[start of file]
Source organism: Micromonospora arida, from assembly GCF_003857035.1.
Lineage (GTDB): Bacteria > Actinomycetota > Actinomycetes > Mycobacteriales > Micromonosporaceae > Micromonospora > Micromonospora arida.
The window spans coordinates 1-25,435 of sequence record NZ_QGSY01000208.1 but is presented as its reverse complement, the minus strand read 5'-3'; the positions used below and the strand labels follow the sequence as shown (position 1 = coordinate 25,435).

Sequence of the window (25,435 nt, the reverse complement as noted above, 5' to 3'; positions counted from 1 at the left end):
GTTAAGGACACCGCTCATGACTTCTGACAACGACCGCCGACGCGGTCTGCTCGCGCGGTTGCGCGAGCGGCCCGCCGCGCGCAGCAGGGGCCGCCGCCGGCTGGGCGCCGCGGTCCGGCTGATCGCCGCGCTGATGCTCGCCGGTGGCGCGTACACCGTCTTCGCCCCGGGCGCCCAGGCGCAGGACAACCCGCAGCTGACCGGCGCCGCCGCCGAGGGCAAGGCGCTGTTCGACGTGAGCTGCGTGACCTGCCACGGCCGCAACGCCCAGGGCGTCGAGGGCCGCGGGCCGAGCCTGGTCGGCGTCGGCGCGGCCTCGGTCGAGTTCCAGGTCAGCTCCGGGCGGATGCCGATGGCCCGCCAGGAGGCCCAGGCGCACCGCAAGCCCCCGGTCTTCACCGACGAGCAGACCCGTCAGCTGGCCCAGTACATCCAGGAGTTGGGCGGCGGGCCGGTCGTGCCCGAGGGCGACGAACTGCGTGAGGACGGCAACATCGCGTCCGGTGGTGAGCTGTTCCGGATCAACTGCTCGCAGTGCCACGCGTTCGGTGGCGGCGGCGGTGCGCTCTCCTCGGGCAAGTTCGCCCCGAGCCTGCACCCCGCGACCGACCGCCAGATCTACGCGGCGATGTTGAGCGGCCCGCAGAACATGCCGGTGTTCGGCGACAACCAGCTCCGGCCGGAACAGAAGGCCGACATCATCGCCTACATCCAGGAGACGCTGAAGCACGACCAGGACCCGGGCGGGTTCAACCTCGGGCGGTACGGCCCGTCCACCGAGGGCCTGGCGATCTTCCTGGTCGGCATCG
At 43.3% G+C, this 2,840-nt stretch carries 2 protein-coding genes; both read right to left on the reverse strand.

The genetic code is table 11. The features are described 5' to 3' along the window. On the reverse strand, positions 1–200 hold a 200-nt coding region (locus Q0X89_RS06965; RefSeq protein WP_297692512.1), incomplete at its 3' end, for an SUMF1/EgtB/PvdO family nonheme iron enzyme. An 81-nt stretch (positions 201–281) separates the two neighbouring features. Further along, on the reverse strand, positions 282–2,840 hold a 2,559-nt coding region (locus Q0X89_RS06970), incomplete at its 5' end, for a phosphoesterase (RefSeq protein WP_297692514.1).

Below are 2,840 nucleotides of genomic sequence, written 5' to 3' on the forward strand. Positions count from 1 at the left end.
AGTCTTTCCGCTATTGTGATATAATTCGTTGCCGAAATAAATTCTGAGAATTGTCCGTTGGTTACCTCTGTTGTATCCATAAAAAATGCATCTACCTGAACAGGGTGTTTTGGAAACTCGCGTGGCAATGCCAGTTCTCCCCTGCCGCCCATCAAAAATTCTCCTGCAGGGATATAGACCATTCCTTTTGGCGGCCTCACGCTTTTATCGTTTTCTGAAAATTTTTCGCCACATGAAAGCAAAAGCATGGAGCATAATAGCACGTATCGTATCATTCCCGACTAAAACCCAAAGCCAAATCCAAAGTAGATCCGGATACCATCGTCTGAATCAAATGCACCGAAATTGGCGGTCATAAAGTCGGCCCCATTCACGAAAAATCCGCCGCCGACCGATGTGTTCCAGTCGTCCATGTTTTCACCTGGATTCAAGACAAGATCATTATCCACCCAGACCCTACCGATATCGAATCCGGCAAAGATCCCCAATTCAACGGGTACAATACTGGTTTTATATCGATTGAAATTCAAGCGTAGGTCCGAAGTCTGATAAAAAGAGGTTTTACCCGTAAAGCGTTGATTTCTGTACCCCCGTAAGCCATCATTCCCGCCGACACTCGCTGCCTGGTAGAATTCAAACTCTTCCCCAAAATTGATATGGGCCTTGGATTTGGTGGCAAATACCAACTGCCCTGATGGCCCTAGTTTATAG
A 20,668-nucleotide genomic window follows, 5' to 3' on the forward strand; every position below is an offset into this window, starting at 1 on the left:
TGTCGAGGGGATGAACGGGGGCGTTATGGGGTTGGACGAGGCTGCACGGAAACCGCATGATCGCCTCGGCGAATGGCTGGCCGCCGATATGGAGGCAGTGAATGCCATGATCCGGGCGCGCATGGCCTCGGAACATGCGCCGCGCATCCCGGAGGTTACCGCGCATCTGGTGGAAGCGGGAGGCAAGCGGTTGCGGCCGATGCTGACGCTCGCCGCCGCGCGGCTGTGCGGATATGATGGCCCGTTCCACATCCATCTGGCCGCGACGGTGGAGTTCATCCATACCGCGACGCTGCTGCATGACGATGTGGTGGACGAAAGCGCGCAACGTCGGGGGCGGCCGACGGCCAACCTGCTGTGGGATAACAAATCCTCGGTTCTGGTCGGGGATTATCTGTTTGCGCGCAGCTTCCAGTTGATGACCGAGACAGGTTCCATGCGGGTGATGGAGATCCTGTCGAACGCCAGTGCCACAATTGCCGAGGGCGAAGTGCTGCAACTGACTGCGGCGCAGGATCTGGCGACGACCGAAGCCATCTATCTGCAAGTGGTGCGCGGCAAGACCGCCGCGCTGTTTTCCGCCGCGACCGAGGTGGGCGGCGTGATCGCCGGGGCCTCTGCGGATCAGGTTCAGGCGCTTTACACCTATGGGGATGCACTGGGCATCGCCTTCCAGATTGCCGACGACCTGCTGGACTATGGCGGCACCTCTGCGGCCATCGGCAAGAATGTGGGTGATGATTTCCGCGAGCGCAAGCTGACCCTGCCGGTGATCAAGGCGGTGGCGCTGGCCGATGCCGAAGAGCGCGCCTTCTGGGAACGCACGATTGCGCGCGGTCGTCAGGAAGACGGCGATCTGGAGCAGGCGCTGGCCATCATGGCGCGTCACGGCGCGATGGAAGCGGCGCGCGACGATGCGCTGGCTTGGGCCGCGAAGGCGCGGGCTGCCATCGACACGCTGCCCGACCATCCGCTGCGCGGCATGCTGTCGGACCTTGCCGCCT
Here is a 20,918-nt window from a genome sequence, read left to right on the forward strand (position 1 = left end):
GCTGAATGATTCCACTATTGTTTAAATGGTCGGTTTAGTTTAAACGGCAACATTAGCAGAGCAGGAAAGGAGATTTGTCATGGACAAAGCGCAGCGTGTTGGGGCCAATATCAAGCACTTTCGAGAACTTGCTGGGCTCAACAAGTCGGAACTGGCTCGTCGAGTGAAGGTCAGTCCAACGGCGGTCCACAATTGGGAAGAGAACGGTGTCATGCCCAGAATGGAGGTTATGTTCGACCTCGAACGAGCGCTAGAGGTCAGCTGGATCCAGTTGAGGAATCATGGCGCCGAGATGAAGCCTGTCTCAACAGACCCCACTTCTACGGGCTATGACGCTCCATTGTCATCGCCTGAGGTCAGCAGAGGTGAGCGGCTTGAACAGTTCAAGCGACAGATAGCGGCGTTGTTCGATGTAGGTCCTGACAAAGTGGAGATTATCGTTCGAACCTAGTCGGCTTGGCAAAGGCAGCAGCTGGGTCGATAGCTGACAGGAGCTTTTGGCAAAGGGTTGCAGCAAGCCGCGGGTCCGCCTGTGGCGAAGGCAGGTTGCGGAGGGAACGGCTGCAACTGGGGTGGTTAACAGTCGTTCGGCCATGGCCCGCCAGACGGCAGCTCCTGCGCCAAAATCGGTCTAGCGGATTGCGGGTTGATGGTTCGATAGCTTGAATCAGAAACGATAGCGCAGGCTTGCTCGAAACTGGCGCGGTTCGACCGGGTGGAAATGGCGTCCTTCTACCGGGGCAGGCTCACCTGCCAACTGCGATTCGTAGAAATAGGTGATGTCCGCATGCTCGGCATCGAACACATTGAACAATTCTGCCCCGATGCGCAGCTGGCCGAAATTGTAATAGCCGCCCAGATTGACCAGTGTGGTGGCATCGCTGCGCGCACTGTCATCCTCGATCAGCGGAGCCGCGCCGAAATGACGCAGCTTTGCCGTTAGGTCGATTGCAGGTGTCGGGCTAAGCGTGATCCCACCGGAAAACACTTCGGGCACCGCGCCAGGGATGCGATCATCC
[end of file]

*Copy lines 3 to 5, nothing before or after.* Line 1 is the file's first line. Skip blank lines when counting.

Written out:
The window spans coordinates 1-25,435 of sequence record NZ_QGSY01000208.1 but is presented as its reverse complement, the minus strand read 5'-3'; the positions used below and the strand labels follow the sequence as shown (position 1 = coordinate 25,435).

Sequence of the window (25,435 nt, the reverse complement as noted above, 5' to 3'; positions counted from 1 at the left end):
GTTAAGGACACCGCTCATGACTTCTGACAACGACCGCCGACGCGGTCTGCTCGCGCGGTTGCGCGAGCGGCCCGCCGCGCGCAGCAGGGGCCGCCGCCGGCTGGGCGCCGCGGTCCGGCTGATCGCCGCGCTGATGCTCGCCGGTGGCGCGTACACCGTCTTCGCCCCGGGCGCCCAGGCGCAGGACAACCCGCAGCTGACCGGCGCCGCCGCCGAGGGCAAGGCGCTGTTCGACGTGAGCTGCGTGACCTGCCACGGCCGCAACGCCCAGGGCGTCGAGGGCCGCGGGCCGAGCCTGGTCGGCGTCGGCGCGGCCTCGGTCGAGTTCCAGGTCAGCTCCGGGCGGATGCCGATGGCCCGCCAGGAGGCCCAGGCGCACCGCAAGCCCCCGGTCTTCACCGACGAGCAGACCCGTCAGCTGGCCCAGTACATCCAGGAGTTGGGCGGCGGGCCGGTCGTGCCCGAGGGCGACGAACTGCGTGAGGACGGCAACATCGCGTCCGGTGGTGAGCTGTTCCGGATCAACTGCTCGCAGTGCCACGCGTTCGGTGGCGGCGGCGGTGCGCTCTCCTCGGGCAAGTTCGCCCCGAGCCTGCACCCCGCGACCGACCGCCAGATCTACGCGGCGATGTTGAGCGGCCCGCAGAACATGCCGGTGTTCGGCGACAACCAGCTCCGGCCGGAACAGAAGGCCGACATCATCGCCTACATCCAGGAGACGCTGAAGCACGACCAGGACCCGGGCGGGTTCAACCTCGGGCGGTACGGCCCGTCCACCGAGGGCCTGGCGATCTTCCTGGTCGGCATCG